I had previously used cheap black soaker hoses to irrigate the strawberry bed, but they always got clogged, sprung leaks, or didn't water evenly. I've learned my lesson, and have since upgraded to a drip system. It works wonderfully! I was even able to run emitters to the peach and cherry trees that are growing in containers set into the strawberry beds. Switching to this style of irrigation has made a big difference. The strawberry plants are large and healthy, and the berries themselves are larger than in previous years. I'm hopeful that this system will hold up through the year, and help me keep the plants alive through the hottest parts of the summer when I usually lose several. I've also planted some pepper plants in the bed, which I'm hoping will shade the strawberry plants when it gets really hot.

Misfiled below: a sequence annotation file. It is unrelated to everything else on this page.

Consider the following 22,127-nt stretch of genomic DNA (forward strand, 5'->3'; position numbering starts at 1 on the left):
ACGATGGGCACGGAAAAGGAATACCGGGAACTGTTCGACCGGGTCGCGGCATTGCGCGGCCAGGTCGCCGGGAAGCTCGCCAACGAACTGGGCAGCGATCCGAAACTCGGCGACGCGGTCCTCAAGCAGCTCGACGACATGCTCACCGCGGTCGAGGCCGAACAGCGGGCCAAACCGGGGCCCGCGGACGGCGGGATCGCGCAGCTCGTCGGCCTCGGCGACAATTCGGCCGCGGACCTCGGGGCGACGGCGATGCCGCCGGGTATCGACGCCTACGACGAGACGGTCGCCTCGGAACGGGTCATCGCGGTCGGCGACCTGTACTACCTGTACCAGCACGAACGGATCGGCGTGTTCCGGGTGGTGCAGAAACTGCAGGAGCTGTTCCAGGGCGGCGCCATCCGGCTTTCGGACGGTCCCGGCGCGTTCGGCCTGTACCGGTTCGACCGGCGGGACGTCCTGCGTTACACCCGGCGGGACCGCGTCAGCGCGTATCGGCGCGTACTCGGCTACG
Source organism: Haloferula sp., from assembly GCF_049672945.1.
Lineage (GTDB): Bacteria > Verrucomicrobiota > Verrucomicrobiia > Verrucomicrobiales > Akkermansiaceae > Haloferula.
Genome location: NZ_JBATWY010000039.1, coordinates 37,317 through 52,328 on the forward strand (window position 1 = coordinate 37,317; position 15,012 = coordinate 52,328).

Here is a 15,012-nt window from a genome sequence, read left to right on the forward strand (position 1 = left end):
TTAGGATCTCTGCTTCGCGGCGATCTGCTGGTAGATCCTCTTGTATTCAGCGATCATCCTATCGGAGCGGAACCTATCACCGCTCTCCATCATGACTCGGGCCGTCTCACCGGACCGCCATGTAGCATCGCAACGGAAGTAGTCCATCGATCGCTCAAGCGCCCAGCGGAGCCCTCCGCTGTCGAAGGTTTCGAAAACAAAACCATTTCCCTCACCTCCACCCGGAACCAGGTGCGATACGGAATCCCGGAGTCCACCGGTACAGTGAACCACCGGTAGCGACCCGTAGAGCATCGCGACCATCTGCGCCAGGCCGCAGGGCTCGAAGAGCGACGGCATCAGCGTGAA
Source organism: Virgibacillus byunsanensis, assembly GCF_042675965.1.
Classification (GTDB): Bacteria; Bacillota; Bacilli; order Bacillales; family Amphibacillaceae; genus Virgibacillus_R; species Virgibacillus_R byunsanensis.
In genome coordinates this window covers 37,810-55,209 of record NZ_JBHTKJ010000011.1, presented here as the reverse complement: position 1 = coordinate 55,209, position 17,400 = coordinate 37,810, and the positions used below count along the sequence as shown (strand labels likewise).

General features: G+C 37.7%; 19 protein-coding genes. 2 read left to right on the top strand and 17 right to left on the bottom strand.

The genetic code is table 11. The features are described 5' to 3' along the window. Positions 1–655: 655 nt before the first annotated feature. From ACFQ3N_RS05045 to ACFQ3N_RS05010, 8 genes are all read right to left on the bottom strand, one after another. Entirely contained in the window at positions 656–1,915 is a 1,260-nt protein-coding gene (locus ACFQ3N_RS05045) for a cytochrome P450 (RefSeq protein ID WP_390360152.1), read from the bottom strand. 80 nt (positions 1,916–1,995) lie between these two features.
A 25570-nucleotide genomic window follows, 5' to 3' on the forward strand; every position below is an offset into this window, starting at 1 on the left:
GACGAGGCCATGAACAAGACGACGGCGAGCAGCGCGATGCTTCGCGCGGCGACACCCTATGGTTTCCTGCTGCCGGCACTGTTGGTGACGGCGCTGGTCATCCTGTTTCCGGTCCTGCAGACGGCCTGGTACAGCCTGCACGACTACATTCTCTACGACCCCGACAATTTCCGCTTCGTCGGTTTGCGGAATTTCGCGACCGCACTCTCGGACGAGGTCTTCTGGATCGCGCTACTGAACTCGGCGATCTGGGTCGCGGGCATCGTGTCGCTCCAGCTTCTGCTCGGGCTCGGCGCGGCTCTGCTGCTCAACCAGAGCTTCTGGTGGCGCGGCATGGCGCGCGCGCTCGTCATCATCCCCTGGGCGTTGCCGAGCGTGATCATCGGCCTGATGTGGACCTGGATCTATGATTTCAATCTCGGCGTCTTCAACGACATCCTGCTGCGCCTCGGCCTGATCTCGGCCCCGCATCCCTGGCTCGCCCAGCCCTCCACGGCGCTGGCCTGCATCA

Surprisingly, the biggest pest problem I've had with strawberries has not been from birds, but from pill bugs (aka roly polys). These little crustaceans (that's right, they're not insects) will eat holes in the strawberries, and then eat it from the inside out. I also sometimes find earwigs damaging the fruit, but not as often. This year I decided to fight back using diatomaceous earth. Diatomacous earth is composed of the remains of diatoms, which are single-celled algae that create a shell of silica. Under a microscope the shells look like shards of glass. Diatomaceous earth works by dehydrating the bodies of insects and other little pests, and by getting in between the joints of their exoskeletons and tearing them up. I've been dusting the strawberry beds every couple of weeks, and it seems to have really made a dent in the pill bug population. I like this approach because diatomaceous earth is cheap, organic, and completely harmless to humans. It kills the pests by physcially, not by being toxic. You can get an 8 pound bag at Plants for All Seasons for just a few bucks, which should last for a couple of years.